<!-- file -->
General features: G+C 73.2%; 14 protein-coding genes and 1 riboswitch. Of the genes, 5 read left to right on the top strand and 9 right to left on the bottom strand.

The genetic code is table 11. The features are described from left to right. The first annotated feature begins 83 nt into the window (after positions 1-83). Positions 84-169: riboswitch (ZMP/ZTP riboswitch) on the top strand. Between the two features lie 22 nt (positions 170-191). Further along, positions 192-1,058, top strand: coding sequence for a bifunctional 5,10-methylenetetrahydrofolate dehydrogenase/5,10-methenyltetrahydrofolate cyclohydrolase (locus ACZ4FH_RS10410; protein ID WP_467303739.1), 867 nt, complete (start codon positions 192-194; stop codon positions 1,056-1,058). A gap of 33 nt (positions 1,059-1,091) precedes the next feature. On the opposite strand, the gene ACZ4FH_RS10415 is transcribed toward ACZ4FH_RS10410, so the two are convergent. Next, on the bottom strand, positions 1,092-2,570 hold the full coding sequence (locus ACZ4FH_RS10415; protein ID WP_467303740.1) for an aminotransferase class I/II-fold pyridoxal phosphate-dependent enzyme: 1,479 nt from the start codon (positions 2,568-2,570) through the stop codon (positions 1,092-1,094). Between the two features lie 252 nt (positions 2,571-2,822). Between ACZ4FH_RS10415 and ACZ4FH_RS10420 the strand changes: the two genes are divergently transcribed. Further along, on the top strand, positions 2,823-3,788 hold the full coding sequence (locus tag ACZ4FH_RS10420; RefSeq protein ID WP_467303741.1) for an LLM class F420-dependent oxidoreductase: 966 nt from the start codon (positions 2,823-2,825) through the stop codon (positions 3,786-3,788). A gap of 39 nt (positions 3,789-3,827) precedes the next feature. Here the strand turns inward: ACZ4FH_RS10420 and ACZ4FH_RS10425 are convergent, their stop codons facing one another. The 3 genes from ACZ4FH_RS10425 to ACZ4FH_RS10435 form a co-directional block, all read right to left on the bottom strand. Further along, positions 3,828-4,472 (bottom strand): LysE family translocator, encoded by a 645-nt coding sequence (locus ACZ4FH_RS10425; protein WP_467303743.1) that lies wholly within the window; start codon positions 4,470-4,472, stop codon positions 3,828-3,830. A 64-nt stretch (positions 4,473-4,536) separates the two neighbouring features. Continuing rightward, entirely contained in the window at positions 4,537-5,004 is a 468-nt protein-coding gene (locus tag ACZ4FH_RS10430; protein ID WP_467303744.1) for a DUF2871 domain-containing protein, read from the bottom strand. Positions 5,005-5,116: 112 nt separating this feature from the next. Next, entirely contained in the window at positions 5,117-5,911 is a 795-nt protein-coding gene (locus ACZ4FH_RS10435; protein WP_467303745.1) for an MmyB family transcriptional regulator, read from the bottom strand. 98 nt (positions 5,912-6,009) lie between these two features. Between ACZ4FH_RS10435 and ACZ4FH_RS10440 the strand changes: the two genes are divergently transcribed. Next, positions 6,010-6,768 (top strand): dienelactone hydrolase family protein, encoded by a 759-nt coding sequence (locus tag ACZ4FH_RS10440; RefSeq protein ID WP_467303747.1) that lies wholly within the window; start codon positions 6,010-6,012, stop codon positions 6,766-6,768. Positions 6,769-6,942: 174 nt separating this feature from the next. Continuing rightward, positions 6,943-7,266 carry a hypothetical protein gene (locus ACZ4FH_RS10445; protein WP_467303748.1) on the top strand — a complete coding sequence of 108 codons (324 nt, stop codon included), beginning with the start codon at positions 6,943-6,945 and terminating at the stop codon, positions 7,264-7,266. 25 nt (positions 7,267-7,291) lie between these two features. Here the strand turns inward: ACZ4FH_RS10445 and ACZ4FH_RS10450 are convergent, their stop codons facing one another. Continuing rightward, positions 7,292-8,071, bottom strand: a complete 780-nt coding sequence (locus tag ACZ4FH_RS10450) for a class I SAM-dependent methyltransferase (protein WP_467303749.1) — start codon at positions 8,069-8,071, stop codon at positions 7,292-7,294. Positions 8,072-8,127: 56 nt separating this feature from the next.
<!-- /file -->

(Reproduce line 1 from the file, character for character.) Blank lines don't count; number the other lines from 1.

General features: G+C 73.2%; 14 protein-coding genes and 1 riboswitch. Of the genes, 5 read left to right on the top strand and 9 right to left on the bottom strand.